- Don't be in too much of a hurry. Your centre of balance is changing and it is common for pregnant women to fall over. You won't be able to see the ground as clearly because your tummy is getting in the way, so take your time and tread carefully.
- Make plans for finishing work if you haven't already. Be realistic about what you can finalise and what you need to delegate to others. You want to be able to walk away from your work with a firm and clear attitude that your work is done and it is time for another important phase in your life.
- ed for your newborn child too.
Do you know that an average baby will need 1057 nappy changes in the first 6 months? Get exclusive promotions and free diaper samples by joining the Huggies Club now!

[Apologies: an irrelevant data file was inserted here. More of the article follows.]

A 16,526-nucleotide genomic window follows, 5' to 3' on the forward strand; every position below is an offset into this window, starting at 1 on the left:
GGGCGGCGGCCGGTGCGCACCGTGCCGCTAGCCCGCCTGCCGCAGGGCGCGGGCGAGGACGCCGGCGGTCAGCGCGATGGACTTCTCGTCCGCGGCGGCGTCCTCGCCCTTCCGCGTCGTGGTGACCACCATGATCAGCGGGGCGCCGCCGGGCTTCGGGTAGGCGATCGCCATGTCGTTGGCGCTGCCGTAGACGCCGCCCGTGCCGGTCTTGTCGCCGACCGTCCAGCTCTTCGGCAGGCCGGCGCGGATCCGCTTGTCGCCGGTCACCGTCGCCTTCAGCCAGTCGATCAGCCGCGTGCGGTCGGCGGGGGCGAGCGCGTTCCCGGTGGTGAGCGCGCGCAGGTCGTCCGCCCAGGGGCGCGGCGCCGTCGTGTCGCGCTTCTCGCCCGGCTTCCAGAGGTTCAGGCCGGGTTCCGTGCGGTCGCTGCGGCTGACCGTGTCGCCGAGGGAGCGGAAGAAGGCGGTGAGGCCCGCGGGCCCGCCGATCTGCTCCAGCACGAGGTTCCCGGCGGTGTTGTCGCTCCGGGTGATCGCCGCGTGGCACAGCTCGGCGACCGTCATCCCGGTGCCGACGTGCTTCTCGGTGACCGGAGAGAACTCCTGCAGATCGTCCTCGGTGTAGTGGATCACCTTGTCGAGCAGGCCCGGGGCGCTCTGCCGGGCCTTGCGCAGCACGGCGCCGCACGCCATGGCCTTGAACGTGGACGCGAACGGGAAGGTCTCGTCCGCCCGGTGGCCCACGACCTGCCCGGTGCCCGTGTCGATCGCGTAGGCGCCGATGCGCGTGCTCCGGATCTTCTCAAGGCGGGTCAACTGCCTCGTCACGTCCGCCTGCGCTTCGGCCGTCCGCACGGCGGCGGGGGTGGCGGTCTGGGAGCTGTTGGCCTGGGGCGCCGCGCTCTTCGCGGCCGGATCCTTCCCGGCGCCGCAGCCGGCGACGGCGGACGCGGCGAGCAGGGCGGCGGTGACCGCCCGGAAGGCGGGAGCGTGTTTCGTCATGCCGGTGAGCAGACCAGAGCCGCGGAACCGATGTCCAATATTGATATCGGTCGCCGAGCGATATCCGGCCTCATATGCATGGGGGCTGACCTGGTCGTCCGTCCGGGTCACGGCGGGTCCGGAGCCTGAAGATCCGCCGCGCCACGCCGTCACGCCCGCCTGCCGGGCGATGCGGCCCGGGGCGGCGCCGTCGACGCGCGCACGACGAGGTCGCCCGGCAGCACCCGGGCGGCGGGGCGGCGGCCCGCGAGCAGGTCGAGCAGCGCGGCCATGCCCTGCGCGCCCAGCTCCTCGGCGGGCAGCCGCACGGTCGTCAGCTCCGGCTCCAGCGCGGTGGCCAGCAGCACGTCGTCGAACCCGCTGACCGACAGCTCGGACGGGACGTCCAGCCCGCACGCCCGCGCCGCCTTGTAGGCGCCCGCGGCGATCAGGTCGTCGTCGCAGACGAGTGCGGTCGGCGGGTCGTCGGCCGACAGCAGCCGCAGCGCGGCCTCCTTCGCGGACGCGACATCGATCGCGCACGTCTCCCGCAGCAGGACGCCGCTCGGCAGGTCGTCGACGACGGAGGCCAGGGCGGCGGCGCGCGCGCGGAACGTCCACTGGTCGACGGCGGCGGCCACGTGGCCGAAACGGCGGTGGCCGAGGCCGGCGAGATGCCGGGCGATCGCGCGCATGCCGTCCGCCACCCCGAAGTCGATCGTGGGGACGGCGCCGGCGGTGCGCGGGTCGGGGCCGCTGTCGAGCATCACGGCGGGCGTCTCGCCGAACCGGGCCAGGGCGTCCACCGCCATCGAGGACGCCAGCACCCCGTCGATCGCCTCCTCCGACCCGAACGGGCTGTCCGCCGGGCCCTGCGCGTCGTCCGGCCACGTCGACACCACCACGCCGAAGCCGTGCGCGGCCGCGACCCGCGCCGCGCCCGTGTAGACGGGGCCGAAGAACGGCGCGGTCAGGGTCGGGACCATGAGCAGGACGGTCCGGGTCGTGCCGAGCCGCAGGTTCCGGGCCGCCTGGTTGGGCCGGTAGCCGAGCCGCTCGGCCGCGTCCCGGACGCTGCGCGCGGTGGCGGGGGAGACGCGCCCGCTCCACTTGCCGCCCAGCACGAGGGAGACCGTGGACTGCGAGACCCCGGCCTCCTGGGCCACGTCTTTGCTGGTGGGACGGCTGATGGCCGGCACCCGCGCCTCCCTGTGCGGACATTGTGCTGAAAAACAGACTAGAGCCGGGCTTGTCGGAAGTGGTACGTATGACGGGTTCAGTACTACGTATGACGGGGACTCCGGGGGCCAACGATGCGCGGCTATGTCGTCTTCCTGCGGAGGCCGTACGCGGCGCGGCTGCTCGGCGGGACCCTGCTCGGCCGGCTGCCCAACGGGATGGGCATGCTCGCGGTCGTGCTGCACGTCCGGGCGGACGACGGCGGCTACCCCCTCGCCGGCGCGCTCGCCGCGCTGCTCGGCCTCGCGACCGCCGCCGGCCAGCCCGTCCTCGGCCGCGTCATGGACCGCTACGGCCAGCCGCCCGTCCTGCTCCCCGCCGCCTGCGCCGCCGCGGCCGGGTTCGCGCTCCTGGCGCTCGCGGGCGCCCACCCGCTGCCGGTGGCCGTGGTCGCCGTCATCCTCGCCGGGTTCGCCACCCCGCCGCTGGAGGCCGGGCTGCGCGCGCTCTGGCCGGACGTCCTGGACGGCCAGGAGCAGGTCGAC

The information published herein is intended and strictly only for informational, educational, purposes and the same shall not be misconstrued as medical advice. If you are worried about your own health, or your child’s well being, seek immediate medical advice. You should never delay seeking medical advice, disregard medical advice, or discontinue medical treatment because of information on this website. Kimberly-Clark and/ or its subsidiaries assumes no liability for the interpretation and/or use of the information contained in this article. Further, while due care and caution has been taken to ensure that the content here is free from mistakes or omissions, Kimberly-Clark and/ or its subsidiaries makes no claims, promises or guarantees about the accuracy, completeness or adequacy of the information here, and to the extent permitted by law, Kimberly-Clark and/ or its subsidiaries do not accept any liability or responsibility for claims, errors or omissions.